Appeal, No. 37, April T., 1964, from order of Court of Quarter Sessions of Cambria County, No. 20, Misc. Sessions June, 1963, in re appeal of Louis Speranza and Puline Speranza from suspension of hotel liquor license. Order reversed; reargument refused July 9, 1964.
Lawrence L. Davis, Special Assistant Attorney General, with him Thomas J. Shannon, Assistant Attorney General, and Walter E. Alessandroni, Attorney General, for Pennsylvania Liquor Control Board, appellant.
Robert Davis Gleason, with him Gleason & Krumenacker, for appellees.
Before Ervin, Wright, Woodside, Watkins, Montgomery, and Flood, JJ. (rhodes, P.j., absent).
[ 203 Pa. Super. Page 522]
OPINION BY MONTGOMERY, J.
The facts in this case are not in dispute. The appellees, Louis and Pauline Speranza, husband and wife, are the holders of a hotel liquor license for premises known as Loreben hotel, R.D. 2, Ebensburg, Pennsylvania. On the first floor of the hotel there is a barroom and an adjoining dining room separated by a solid wall through which is an open doorway. The licensees are privileged to serve alcoholic beverages in both rooms. Although they are not charged with having
[ 203 Pa. Super. Page 523]
served alcoholic beverages to unaccompanied minors, they admit serving them food in the dining room area. The board suspended the license of the appellees for twenty days because "The licensees, their servants, agents, or employees permitted minors to frequent the licensed premises on September 22, 1962."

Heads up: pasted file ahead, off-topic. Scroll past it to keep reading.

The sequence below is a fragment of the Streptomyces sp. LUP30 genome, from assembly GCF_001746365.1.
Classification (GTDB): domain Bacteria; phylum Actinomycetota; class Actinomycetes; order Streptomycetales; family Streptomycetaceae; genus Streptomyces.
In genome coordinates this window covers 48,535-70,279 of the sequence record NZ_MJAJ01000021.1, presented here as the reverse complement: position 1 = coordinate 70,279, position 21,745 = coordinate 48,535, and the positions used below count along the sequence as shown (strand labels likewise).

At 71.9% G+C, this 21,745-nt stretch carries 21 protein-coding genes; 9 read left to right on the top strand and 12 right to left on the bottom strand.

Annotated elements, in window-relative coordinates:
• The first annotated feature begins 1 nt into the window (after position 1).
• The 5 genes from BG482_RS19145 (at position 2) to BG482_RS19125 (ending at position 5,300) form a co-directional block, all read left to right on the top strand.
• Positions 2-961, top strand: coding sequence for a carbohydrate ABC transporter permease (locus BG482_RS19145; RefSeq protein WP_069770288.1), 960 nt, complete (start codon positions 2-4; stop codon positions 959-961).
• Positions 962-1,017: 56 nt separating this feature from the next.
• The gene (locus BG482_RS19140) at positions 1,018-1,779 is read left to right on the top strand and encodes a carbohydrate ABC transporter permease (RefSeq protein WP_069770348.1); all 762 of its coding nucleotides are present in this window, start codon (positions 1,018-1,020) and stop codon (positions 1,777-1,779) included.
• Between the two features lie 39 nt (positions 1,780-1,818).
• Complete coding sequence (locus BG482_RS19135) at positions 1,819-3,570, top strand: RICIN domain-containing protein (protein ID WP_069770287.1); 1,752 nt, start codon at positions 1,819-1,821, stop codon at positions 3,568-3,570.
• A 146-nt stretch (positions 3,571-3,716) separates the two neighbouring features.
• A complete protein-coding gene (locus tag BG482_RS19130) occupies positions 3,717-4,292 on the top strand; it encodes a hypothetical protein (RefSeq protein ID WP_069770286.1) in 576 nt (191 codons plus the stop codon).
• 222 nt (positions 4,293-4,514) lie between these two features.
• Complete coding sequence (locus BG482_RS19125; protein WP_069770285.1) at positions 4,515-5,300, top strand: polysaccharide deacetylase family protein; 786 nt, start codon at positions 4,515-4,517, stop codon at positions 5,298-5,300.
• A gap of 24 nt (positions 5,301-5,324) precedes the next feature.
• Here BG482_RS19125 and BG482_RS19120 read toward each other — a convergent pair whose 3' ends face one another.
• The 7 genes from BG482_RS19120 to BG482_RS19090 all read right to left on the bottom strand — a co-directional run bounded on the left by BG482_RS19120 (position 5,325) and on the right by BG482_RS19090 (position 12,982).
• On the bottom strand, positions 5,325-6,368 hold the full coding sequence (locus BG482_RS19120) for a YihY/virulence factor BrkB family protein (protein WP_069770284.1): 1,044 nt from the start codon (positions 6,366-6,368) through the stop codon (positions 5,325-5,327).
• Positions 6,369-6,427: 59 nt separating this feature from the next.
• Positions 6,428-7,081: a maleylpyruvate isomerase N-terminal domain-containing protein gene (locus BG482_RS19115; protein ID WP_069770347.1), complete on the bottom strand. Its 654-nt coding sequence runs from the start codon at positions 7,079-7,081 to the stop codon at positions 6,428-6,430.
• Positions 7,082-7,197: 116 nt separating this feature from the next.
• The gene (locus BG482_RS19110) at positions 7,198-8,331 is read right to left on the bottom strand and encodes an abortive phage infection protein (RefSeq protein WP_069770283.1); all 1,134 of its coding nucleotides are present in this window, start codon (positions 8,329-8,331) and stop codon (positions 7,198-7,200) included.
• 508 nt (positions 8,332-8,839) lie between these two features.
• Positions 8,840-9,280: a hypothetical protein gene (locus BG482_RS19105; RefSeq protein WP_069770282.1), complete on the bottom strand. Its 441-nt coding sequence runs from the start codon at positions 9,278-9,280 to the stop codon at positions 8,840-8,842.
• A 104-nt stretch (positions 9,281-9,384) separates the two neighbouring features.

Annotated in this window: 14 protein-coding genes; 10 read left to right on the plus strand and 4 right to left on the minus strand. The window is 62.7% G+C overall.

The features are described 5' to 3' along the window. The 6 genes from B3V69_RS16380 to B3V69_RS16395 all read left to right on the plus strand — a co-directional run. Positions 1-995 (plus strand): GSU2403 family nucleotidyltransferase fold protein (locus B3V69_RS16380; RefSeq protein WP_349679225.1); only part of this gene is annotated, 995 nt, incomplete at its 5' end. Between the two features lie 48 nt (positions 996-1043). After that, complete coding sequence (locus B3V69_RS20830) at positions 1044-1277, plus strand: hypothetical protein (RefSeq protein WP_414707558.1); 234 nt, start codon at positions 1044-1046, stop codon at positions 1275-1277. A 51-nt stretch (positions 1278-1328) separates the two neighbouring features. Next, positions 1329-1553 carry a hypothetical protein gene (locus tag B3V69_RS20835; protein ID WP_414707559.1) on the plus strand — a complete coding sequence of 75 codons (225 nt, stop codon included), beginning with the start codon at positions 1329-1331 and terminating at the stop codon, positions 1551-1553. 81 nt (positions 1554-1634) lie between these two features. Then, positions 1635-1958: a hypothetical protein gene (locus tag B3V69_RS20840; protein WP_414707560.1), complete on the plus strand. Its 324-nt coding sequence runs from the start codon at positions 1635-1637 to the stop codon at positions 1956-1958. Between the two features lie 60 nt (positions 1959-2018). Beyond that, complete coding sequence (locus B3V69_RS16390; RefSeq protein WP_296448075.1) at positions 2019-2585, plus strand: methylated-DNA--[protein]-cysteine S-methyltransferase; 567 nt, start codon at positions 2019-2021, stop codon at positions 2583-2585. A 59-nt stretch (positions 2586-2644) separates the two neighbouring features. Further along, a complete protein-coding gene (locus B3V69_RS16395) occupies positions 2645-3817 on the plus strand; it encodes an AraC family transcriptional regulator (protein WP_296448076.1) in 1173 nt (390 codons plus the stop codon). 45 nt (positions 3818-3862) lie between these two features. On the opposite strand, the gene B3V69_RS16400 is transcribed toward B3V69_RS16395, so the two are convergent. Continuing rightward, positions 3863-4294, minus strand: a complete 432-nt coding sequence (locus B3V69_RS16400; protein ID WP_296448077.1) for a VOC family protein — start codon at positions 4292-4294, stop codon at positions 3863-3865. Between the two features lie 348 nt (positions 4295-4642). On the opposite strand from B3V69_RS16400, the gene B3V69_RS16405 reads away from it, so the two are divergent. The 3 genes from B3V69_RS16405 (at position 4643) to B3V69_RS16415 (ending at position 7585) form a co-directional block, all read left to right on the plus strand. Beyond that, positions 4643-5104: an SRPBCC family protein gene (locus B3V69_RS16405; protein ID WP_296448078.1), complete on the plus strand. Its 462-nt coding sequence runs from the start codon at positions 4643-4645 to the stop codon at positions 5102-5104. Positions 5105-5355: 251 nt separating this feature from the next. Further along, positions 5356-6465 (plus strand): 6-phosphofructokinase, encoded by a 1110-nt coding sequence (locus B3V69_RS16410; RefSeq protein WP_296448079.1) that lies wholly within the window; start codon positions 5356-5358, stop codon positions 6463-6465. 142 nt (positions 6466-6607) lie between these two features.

Article IV, § 493, of the Pennsylvania Liquor Code, Act of April 12, 1951, P.L. 90, 47 P.S. § 4-493, makes it unlawful: "(14) For any hotel, restaurant or club liquor licensee, or any retail dispenser, his servants, agents or employes, to permit persons of ill requite, known criminals, prostitutes or minors to frequent his licensed premises or any premises operated in connection therewith, except minors accompanied by parents, guardians, or under proper supervision."
The lower court was satisfied that there had been no disorderliness present on the occasion for which the suspension was imposed by the board. Although there were more than seven minors in the dining room at that time, none of them had ordered or had been served any alcoholic beverages. The lower court also was satisfied that the activities of the dining room were supervised adequately by Mrs. Speranza and a waitress.
Therefore, the issue before us is a simple one. May a licensee supply the code requirement of proper supervision of minors who frequent his premises? The answer is obviously no. Otherwise, the provision requiring supervision would be meaningless since any licensee who operated a well-supervised establishment could permit minors to frequent it as long as they were not served intoxicating beverages. We are required to give meaning to the provision referred to; and we conclude that the legislature intended the words, "accompanied by parents, guardians, or under proper supervision", to ...